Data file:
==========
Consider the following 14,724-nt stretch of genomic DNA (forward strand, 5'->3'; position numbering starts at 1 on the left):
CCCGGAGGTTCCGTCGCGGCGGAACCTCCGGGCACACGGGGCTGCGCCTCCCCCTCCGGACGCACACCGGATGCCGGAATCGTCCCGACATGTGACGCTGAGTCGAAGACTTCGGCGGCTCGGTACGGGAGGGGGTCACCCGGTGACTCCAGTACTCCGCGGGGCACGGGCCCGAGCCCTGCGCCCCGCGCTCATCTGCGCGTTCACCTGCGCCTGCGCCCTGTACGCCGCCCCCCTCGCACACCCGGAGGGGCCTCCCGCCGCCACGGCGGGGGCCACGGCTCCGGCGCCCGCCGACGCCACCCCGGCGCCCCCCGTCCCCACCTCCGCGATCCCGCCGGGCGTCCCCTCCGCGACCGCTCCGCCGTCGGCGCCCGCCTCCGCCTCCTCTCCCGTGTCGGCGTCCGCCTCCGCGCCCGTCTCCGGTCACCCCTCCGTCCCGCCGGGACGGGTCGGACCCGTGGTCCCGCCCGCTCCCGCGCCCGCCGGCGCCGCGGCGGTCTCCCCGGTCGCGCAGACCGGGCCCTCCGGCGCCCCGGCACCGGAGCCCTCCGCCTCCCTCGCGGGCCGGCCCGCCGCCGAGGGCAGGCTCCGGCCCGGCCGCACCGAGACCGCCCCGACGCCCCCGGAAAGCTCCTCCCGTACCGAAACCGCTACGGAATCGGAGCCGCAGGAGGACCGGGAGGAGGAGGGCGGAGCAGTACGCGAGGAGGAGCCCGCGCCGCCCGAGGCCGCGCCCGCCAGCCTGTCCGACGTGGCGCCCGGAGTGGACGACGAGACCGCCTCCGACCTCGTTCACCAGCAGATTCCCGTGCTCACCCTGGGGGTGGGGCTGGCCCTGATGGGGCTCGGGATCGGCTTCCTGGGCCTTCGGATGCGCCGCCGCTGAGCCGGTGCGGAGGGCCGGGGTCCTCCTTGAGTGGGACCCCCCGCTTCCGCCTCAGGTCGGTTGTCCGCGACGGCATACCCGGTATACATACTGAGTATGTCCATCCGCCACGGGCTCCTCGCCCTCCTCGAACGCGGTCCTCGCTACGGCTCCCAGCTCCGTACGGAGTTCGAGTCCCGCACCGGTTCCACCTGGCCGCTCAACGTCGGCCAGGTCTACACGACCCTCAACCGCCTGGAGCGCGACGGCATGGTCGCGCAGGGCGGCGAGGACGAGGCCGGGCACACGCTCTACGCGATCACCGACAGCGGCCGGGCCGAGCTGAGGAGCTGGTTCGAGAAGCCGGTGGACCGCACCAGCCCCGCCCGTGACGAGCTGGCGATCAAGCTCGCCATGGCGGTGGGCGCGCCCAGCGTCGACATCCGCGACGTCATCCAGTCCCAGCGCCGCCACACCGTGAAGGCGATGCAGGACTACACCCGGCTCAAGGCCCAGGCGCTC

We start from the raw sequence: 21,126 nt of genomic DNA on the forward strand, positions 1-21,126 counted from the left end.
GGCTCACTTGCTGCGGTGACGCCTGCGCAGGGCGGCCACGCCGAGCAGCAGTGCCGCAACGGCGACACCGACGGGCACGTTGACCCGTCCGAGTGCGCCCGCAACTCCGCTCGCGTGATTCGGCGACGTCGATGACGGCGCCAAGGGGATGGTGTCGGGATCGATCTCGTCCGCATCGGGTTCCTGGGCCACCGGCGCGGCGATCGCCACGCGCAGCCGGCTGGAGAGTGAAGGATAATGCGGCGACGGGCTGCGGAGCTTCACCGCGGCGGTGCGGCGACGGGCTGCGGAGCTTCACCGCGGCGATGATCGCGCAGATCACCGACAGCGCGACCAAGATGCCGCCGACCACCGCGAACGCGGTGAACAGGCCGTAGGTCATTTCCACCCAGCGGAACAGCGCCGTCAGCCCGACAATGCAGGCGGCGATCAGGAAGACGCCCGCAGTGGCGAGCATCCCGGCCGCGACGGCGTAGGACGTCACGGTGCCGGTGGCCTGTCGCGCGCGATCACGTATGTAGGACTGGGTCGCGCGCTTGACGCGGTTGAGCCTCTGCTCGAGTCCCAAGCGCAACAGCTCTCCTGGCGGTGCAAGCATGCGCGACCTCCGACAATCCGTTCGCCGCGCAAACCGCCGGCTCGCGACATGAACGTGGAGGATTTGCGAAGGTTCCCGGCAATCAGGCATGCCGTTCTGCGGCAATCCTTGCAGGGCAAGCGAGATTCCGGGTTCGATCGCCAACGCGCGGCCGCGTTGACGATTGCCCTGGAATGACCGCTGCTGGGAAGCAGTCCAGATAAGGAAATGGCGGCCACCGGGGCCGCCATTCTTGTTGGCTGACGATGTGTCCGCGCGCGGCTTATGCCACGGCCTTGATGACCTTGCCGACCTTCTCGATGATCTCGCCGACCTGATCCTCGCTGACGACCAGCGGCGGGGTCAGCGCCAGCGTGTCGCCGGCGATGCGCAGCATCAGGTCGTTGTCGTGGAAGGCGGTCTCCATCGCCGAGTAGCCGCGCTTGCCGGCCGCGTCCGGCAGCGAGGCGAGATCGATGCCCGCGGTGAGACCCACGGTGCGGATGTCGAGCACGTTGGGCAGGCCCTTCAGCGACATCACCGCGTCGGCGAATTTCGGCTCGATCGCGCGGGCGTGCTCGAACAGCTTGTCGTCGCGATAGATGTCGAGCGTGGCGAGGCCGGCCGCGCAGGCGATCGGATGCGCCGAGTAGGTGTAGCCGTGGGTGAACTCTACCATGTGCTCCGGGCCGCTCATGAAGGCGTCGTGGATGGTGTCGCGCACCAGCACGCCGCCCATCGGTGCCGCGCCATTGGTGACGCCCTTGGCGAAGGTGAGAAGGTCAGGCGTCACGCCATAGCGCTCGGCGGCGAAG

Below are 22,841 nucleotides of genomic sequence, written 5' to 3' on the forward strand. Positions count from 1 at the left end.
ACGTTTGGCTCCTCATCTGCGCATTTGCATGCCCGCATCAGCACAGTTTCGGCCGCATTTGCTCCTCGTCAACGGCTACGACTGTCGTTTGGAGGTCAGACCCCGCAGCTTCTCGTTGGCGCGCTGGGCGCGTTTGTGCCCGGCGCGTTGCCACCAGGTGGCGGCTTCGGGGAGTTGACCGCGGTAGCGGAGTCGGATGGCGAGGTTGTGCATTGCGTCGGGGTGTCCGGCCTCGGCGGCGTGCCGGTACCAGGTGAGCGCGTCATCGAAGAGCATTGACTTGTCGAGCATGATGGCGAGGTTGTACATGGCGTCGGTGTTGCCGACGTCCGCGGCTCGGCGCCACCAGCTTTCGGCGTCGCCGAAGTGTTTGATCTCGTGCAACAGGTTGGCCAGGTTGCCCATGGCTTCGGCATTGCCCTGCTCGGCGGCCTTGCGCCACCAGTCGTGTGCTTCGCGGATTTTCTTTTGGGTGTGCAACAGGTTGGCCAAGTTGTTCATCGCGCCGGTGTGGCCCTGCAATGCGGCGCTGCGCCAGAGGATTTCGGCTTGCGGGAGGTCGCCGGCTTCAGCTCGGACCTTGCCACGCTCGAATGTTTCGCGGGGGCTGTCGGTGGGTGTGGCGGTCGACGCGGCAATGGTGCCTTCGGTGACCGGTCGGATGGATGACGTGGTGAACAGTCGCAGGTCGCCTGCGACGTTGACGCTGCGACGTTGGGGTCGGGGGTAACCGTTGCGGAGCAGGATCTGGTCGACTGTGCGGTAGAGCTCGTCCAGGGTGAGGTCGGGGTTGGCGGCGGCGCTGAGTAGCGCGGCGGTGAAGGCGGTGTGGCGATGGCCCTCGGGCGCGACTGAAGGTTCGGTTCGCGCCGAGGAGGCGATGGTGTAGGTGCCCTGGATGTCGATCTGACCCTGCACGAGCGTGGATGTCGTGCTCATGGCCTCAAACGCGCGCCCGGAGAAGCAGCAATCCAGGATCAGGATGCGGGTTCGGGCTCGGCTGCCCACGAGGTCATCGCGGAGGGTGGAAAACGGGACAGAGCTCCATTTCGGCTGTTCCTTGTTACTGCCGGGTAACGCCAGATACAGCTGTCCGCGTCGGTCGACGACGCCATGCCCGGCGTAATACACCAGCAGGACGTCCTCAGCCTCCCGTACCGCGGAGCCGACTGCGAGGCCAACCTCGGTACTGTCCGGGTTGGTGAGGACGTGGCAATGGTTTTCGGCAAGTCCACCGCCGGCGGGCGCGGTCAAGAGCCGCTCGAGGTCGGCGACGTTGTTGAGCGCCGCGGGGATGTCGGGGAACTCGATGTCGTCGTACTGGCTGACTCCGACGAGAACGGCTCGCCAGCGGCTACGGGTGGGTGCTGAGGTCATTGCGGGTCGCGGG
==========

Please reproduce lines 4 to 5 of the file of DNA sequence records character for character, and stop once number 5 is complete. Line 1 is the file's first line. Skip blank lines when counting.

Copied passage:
GGCTCACTTGCTGCGGTGACGCCTGCGCAGGGCGGCCACGCCGAGCAGCAGTGCCGCAACGGCGACACCGACGGGCACGTTGACCCGTCCGAGTGCGCCCGCAACTCCGCTCGCGTGATTCGGCGACGTCGATGACGGCGCCAAGGGGATGGTGTCGGGATCGATCTCGTCCGCATCGGGTTCCTGGGCCACCGGCGCGGCGATCGCCACGCGCAGCCGGCTGGAGAGTGAAGGATAATGCGGCGACGGGCTGCGGAGCTTCACCGCGGCGGTGCGGCGACGGGCTGCGGAGCTTCACCGCGGCGATGATCGCGCAGATCACCGACAGCGCGACCAAGATGCCGCCGACCACCGCGAACGCGGTGAACAGGCCGTAGGTCATTTCCACCCAGCGGAACAGCGCCGTCAGCCCGACAATGCAGGCGGCGATCAGGAAGACGCCCGCAGTGGCGAGCATCCCGGCCGCGACGGCGTAGGACGTCACGGTGCCGGTGGCCTGTCGCGCGCGATCACGTATGTAGGACTGGGTCGCGCGCTTGACGCGGTTGAGCCTCTGCTCGAGTCCCAAGCGCAACAGCTCTCCTGGCGGTGCAAGCATGCGCGACCTCCGACAATCCGTTCGCCGCGCAAACCGCCGGCTCGCGACATGAACGTGGAGGATTTGCGAAGGTTCCCGGCAATCAGGCATGCCGTTCTGCGGCAATCCTTGCAGGGCAAGCGAGATTCCGGGTTCGATCGCCAACGCGCGGCCGCGTTGACGATTGCCCTGGAATGACCGCTGCTGGGAAGCAGTCCAGATAAGGAAATGGCGGCCACCGGGGCCGCCATTCTTGTTGGCTGACGATGTGTCCGCGCGCGGCTTATGCCACGGCCTTGATGACCTTGCCGACCTTCTCGATGATCTCGCCGACCTGATCCTCGCTGACGACCAGCGGCGGGGTCAGCGCCAGCGTGTCGCCGGCGATGCGCAGCATCAGGTCGTTGTCGTGGAAGGCGGTCTCCATCGCCGAGTAGCCGCGCTTGCCGGCCGCGTCCGGCAGCGAGGCGAGATCGATGCCCGCGGTGAGACCCACGGTGCGGATGTCGAGCACGTTGGGCAGGCCCTTCAGCGACATCACCGCGTCGGCGAATTTCGGCTCGATCGCGCGGGCGTGCTCGAACAGCTTGTCGTCGCGATAGATGTCGAGCGTGGCGAGGCCGGCCGCGCAGGCGATCGGATGCGCCGAGTAGGTGTAGCCGTGGGTGAACTCTACCATGTGCTCCGGGCCGCTCATGAAGGCGTCGTGGATGGTGTCGCGCACCAGCACGCCGCCCATCGGTGCCGCGCCATTGGTGACGCCCTTGGCGAAGGTGAGAAGGTCAGGCGTCACGCCATAGCGCTCGGCGGCGAAG

Below are 22,841 nucleotides of genomic sequence, written 5' to 3' on the forward strand. Positions count from 1 at the left end.